Follow the Fellow #4

Monthly notes from Les Vynogradov

23. Mai 2024 | Les Vynogradov

Blossoming rhododendrons on a lake
©Les Vynogradov

In this series, inm fellow Les Vynogradov from Kyiv shares sonic, spatial, and existential explorations of Berlin. 

Last week I had a dream about writing my next Follow the Fellow entry. I would dedicate it to dinosaurs. My premise would be that, in a scenario where dinosaurs didn’t go extinct, humans could coexist with them just like we do with all the other animals — that is, we would’ve had several hundred species extinct by now and we’d keep the rest in zoos and on thin slices of protected land. Oh yeah, and we would have pet dinos. We’d definitely have cute, tiktokable pet protoceratops.

Believe me, it sounded much more exciting — and poignantly relevant — in my dream.

So, was it a self-fulfilling prophecy? Am I writing an entry about dinosaurs now? I will let you be the judge of that while I’m telling you a little story involving natural sciences, Kyiv, and Berlin.

I come from a family of biologists. My grandfather, Mykola Szczerbak, was a legend: after spending six years in Gulag for ›Ukrainian nationalism‹ he managed to become a prominent zoologist, co-found the Kyiv Museum of Natural History, and head its zoological wing (today bearing his name) for over twenty years. My grandmother, Halyna Shcherbak, and my mother, Oxana Vinogradova, have had successful careers in acarology and phycology, respectively. That is to say, my granny studied ticks, and mom is a specialist in cyanobacteria.

It’s no wonder I dreamed of becoming a zoologist and then paleontologist as a kid. I would spend hours in grandpa’s museum and join him in his birdwatching expeditions outside our dacha. And I loved dinosaurs. Naturally, my interests were met with utmost encouragement, and for a few years no one in the family had to break their head over a present for me: I had books, magazines, figurines, stickers, VHS tapes, computer games, and all other sorts of dinosaurs paraphernalia. This paleontological imagery had such a lasting impact on me that, years later, my first museum tour of Berlin started, not with Museumsinsel but the Museum für Naturkunde. Seeing the iconic Archaeopteryx fossil was as strong an experience as beholding the Gioconda for the first time.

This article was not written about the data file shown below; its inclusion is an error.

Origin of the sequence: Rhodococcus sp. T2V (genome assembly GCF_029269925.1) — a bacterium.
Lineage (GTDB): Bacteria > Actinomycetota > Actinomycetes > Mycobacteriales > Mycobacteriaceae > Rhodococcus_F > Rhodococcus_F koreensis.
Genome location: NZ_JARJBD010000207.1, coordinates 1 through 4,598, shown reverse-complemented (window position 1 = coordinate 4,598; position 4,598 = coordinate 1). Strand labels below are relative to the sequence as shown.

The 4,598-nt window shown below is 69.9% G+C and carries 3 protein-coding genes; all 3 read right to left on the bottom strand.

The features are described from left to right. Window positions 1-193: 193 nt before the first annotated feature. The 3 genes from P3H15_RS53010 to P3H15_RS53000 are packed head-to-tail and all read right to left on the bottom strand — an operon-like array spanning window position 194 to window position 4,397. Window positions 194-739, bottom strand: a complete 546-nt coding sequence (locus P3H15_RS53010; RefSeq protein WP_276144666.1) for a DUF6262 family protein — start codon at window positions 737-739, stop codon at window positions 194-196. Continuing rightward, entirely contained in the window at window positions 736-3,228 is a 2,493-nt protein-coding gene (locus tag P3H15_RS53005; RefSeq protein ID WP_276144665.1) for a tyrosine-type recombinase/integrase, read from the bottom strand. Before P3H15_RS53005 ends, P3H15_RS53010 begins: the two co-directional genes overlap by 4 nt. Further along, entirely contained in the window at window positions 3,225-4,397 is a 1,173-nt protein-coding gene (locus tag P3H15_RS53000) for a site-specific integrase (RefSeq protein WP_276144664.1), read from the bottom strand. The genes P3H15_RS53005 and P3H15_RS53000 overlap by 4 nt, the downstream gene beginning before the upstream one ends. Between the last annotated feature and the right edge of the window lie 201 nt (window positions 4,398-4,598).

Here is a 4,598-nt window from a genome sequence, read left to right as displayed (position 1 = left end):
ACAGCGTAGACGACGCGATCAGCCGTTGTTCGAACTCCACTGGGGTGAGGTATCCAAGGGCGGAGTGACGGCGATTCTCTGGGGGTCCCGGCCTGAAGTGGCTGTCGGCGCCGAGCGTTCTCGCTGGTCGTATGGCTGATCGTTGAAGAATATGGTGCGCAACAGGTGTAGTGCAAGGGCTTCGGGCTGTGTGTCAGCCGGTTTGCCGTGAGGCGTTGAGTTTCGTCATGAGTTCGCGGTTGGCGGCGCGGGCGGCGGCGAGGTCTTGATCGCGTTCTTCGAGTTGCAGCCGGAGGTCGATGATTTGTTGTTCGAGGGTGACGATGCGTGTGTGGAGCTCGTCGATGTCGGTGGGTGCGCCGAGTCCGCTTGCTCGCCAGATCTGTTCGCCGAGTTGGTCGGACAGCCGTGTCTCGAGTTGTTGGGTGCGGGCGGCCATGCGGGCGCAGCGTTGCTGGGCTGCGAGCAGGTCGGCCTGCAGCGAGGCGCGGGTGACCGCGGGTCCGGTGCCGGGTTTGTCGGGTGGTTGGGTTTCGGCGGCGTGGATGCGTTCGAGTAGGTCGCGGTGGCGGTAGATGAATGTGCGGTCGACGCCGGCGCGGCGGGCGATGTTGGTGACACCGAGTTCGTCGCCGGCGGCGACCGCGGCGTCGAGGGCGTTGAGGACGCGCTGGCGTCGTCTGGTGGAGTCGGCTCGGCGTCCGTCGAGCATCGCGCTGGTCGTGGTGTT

My childhood dreams were shattered the day I was told that to become a natural scientist, I would eventually have to dissect a frog (or a mouse, or some other critter). My tender little self couldn’t stand the idea and, with a sense of utter defeat, I turned to humanities. A few years ago, however, as a testament to my old affection I wrote, together with my wife Lisa Korneichuk, one of the very few texts I am truly proud of — »On the Shores of the Eocene Sea,« exploring the hidden gem that is the art of the Kyiv Museum of Natural History. The publication is in Ukrainian (with a little help from Google, you’ll get the gist of it) but just open the link and check out the vintage paleoart and the article’s mindblowing web design by Olia Hordiienko. You won’t regret it, I promise.

But back to the city of blossoming rhododendrons, aka Berlin. If you’re in town on 9 June, I seriously recommend you to come to the Großer Wasserspeicher for Maulwerker: Orte+Räume #5. Why? For one thing, you’ll get to hear the premiere of Adrian Mocanu’s »madrigali guerrieri. libro 1.« Inspired by Monteverdi, the work deconstructs the medieval genre of a madrigal by filtering it through the perception of wartime Ukraine. Adrian is an awfully talented composer, a goth at heart (I mean it as a compliment), and a Weltoffenes Berlin fellow like myself, so I can’t recommend him enough.

If you aren’t familiar with Mocanu’s music, I invite you to listen to his haunting »Kiovia: esplorazioni delle tenebre« for large ensemble and electronics. Referring to the blackouts in Kyiv in 2022–23, this piece is sadly relevant again, as Russia has been more successful at bombing our energy infrastructure in recent months due to Ukraine’s lack of air defense. As a result, Ukrainians are once again experiencing regular power outages across the country. »Kiovia« does an excellent job of conveying the eerie and uneasy atmosphere of a megapolis drowned in darkness. I wish these states were reserved for the art realm.

Adrian Mocanu · Kiovia: esplorazioni delle tenebre (2023) for large ensemble and electronics

»Follow the Fellow« – ermöglicht im Rahmen des Stipendienprogramms »Weltoffenes Berlin« von der Senatsverwaltung für Kultur und Gesellschaftlichen Zusammenhalt.

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